Resource Used: CMS will calculate these measures based on claims and availability of sufficient volume. Clinicians do not need to report anything. This category is 10 percent of the MIPS score and the total point is the average score of all resources measured by CMS.
CMS also included one bonus point for physicians who report immunizations to the health registry. With that being said, physicians will face either a positive adjustment or a negative adjustment based on the qualifiers listed above. In 2018, physicians could receive a maximum of a 4% decrease in payment if their MIPS score is below 25% or a 4% increase in payment. These maximum percentages will continue to increase each year. By 2022, clinicians will be facing either a 9% increase or a 9% decrease in payment. Who is immune from MIPS? CMS has stated that hospitals, facilities, and clinicians who qualify for the bonus payment or are below the low volume threshold are eligible for alternative payment models. Everyone else will be required to participate in MIPS.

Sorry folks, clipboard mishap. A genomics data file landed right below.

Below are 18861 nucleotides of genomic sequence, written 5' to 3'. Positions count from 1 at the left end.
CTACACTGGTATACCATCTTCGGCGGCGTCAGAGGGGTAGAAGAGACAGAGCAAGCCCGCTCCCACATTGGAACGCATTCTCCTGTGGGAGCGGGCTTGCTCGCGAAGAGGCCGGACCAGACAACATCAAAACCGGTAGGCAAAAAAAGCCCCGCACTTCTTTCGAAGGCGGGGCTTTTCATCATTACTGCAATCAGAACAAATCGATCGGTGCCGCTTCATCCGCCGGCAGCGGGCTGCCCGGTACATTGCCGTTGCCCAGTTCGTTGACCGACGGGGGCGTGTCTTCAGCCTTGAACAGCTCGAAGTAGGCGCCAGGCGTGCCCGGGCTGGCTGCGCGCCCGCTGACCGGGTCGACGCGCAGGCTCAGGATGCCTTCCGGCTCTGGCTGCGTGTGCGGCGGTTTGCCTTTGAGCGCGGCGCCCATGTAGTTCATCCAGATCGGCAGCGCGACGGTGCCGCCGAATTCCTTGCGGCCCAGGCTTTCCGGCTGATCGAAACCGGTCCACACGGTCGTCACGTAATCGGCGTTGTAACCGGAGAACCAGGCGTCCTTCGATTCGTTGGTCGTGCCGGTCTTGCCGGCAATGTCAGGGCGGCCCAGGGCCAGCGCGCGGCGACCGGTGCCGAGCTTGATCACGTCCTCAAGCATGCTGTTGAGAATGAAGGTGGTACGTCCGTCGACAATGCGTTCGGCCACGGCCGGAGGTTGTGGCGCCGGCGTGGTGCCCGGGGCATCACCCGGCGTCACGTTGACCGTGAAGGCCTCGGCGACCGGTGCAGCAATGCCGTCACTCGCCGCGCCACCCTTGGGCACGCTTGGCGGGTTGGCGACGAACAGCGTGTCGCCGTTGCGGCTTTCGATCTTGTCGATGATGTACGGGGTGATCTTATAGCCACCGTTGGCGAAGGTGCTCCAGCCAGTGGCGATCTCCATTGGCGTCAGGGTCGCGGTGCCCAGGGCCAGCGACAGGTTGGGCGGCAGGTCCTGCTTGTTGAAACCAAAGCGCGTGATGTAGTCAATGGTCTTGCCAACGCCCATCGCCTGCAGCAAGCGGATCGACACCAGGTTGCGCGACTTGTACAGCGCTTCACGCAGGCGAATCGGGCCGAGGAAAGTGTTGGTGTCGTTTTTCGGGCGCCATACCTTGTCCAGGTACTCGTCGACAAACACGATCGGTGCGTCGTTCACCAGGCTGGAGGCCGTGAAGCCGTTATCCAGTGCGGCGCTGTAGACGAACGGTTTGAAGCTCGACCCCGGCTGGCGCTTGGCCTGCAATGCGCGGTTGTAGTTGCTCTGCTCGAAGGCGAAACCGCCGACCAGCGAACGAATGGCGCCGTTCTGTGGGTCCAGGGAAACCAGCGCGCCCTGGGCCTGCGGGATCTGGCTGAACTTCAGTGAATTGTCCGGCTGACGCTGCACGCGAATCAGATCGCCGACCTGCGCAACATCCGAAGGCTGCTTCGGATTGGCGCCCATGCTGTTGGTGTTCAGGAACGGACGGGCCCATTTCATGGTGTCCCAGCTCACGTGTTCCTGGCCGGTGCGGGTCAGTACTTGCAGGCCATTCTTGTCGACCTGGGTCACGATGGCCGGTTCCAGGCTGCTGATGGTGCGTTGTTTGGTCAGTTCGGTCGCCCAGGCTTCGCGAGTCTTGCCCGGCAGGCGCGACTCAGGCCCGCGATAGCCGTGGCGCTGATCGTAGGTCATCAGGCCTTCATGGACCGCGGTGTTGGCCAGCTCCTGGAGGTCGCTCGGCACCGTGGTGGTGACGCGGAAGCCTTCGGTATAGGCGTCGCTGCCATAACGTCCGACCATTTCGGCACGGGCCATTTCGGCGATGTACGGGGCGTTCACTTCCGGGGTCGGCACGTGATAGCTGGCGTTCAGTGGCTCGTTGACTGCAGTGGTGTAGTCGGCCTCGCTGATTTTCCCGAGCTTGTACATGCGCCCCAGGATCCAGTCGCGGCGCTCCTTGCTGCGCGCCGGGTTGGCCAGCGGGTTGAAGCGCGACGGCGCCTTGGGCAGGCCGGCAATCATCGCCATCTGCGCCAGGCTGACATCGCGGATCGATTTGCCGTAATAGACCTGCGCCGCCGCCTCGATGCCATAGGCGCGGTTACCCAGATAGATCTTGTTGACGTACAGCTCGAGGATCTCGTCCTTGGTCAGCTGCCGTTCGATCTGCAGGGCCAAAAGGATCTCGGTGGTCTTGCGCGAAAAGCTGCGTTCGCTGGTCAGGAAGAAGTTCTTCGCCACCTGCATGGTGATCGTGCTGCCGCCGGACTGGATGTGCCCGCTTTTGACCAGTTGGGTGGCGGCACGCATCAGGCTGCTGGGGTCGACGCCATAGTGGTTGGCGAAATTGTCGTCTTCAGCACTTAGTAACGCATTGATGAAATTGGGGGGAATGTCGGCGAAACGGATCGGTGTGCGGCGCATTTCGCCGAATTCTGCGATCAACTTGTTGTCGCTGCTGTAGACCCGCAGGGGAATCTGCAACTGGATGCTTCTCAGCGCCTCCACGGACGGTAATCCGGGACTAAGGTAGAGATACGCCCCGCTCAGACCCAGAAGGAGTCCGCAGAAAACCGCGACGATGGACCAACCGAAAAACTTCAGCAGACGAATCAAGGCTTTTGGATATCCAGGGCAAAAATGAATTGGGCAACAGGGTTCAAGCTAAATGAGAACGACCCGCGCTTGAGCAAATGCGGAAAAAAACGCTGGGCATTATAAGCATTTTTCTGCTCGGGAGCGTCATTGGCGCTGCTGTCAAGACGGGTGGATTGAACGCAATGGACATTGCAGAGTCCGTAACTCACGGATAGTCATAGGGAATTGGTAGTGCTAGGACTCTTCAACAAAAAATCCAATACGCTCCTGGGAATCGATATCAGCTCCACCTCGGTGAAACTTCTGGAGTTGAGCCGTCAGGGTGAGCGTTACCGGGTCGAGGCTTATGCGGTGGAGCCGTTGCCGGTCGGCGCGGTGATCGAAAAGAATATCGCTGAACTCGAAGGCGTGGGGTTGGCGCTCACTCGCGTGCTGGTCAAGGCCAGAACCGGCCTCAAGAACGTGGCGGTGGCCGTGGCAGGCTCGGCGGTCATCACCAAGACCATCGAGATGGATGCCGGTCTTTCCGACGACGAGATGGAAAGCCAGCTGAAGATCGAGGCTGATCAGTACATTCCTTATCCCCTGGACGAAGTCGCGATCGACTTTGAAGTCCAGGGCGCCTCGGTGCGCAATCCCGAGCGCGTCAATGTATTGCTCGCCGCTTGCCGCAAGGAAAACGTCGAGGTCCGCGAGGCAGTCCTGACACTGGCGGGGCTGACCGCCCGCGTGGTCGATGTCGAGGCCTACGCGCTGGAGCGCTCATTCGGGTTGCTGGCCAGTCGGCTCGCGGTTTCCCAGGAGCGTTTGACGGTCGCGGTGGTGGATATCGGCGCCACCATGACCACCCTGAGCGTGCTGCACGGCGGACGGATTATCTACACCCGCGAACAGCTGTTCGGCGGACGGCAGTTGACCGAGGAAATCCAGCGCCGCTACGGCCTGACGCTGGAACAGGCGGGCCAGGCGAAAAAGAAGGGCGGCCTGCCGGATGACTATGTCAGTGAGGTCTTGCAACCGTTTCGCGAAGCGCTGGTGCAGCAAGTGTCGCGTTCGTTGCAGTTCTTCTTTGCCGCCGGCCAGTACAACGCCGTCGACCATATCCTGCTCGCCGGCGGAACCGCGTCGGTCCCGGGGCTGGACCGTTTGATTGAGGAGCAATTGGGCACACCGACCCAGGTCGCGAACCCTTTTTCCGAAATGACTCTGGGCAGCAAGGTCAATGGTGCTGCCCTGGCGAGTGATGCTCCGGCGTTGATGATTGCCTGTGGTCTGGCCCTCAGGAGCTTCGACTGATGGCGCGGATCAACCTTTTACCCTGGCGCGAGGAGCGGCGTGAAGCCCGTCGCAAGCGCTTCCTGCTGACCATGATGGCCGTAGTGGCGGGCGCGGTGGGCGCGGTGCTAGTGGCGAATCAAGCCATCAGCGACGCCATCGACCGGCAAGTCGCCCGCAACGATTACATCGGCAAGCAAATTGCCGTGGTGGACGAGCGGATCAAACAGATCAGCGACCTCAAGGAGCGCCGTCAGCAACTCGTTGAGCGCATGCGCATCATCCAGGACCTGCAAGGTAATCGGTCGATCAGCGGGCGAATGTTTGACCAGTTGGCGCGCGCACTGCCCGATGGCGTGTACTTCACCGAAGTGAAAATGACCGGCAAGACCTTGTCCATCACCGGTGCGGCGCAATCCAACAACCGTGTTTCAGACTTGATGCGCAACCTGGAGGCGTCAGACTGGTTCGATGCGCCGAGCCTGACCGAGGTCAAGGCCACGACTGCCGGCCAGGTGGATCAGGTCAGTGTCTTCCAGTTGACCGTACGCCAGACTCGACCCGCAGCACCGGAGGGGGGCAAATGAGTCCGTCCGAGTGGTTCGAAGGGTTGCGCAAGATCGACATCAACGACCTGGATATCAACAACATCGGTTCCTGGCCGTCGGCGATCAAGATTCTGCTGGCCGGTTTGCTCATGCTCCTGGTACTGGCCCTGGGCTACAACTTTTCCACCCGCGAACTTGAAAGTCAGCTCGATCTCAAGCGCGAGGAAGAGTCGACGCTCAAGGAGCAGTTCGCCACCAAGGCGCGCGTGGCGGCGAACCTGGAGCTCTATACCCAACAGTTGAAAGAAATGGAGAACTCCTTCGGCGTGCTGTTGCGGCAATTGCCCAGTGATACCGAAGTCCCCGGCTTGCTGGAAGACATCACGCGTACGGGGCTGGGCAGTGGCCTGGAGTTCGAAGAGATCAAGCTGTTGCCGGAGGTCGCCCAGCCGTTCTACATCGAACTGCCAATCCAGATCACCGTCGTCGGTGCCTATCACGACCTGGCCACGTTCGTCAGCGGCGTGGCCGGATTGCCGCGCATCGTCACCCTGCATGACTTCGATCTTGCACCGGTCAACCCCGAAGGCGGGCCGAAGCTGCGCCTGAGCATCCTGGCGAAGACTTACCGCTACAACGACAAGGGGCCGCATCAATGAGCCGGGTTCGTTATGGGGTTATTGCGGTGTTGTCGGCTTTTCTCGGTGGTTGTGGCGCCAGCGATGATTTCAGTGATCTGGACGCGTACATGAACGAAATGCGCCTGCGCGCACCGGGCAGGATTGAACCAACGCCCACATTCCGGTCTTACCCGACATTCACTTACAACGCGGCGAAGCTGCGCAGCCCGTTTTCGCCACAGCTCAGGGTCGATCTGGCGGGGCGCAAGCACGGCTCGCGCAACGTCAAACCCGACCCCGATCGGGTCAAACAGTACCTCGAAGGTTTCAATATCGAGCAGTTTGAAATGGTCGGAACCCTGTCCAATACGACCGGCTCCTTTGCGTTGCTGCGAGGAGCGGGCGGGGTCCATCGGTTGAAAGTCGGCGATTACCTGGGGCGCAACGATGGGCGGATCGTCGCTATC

Alternative payment models, according to the MACRA law, include the following: CMS innovation center model (other than Health Care Innovation Award), MSSP (Medicare Shared Savings Program), demonstration (under the Health Care Quality Demonstration Program), and demonstration required by Federal law. MACRA will not change the reward values in APMs and APM participants who are not "QPs" (physicians and practitioners who have a certain percentage of their patients or payments through an eligible APM) will receive favorable scoring under the MIPS clinical practice improvement activities performance category. Participants that are in the most advanced APMs may be determined to be qualifying APM participants, and as a result, are not subject to MIPS. These participants will receive a 5% lump sum bonus payment for years 2019-2024 and will then receive a higher fee schedule update for 2026 and onward. Although the final rule for MACRA has not yet been approved by CMS, it's important to be as educated as you can on the proposed ruling.